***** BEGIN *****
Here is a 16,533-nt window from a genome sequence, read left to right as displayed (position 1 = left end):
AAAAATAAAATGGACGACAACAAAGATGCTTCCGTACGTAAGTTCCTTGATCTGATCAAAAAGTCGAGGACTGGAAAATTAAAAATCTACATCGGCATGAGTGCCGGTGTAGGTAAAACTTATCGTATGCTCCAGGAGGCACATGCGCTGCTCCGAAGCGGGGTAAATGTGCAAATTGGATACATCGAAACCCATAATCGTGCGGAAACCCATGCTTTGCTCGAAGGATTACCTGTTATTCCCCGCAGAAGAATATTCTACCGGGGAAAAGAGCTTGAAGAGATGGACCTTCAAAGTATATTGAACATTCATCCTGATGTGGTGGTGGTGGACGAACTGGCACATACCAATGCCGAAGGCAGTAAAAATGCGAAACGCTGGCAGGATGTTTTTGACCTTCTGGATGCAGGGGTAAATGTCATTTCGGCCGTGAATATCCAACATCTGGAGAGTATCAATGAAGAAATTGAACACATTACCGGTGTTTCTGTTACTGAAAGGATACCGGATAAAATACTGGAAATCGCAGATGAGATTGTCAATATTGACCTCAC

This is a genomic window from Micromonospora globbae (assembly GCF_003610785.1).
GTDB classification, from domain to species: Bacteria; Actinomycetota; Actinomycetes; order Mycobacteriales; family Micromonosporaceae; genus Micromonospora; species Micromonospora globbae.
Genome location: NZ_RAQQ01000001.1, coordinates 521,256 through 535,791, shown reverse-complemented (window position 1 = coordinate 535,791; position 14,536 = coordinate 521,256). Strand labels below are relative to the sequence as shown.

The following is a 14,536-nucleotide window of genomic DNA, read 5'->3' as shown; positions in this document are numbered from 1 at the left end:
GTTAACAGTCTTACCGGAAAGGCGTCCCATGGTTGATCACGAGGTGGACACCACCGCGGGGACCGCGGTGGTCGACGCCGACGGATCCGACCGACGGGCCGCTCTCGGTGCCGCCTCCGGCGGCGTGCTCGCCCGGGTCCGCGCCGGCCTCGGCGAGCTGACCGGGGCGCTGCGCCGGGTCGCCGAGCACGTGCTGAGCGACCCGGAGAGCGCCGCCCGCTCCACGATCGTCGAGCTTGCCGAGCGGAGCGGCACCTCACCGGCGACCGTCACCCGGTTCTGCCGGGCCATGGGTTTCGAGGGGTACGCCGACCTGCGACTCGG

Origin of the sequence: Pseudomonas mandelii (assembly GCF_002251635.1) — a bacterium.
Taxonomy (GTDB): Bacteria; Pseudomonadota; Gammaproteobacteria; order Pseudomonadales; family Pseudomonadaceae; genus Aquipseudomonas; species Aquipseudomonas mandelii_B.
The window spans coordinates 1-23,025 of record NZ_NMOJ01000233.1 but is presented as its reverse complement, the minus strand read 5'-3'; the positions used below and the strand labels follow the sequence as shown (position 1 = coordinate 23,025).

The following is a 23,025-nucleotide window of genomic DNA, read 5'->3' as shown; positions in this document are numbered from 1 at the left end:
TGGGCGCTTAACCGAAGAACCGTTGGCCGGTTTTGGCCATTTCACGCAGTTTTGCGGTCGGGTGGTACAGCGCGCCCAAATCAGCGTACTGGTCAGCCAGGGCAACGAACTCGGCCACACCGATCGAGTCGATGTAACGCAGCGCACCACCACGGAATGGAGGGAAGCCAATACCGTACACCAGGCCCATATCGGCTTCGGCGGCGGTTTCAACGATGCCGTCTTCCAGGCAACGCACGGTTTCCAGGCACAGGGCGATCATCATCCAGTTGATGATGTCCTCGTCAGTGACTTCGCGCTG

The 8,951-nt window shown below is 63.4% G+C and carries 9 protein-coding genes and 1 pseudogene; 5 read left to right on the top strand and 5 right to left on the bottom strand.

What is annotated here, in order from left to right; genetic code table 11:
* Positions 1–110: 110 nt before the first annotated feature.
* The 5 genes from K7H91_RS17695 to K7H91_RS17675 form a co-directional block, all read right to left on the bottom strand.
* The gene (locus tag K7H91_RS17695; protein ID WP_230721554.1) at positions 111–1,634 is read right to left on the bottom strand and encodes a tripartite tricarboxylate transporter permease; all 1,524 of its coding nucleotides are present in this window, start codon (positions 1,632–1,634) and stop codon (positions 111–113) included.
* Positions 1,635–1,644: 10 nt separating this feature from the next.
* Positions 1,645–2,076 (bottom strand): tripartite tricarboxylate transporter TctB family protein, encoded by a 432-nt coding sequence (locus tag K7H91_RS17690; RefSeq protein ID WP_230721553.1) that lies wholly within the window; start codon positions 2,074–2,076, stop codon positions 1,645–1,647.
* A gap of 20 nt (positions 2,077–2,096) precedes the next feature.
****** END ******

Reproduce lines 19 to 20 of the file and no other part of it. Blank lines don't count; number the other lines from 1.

* Positions 1,645–2,076 (bottom strand): tripartite tricarboxylate transporter TctB family protein, encoded by a 432-nt coding sequence (locus tag K7H91_RS17690; RefSeq protein ID WP_230721553.1) that lies wholly within the window; start codon positions 2,074–2,076, stop codon positions 1,645–1,647.
* A gap of 20 nt (positions 2,077–2,096) precedes the next feature.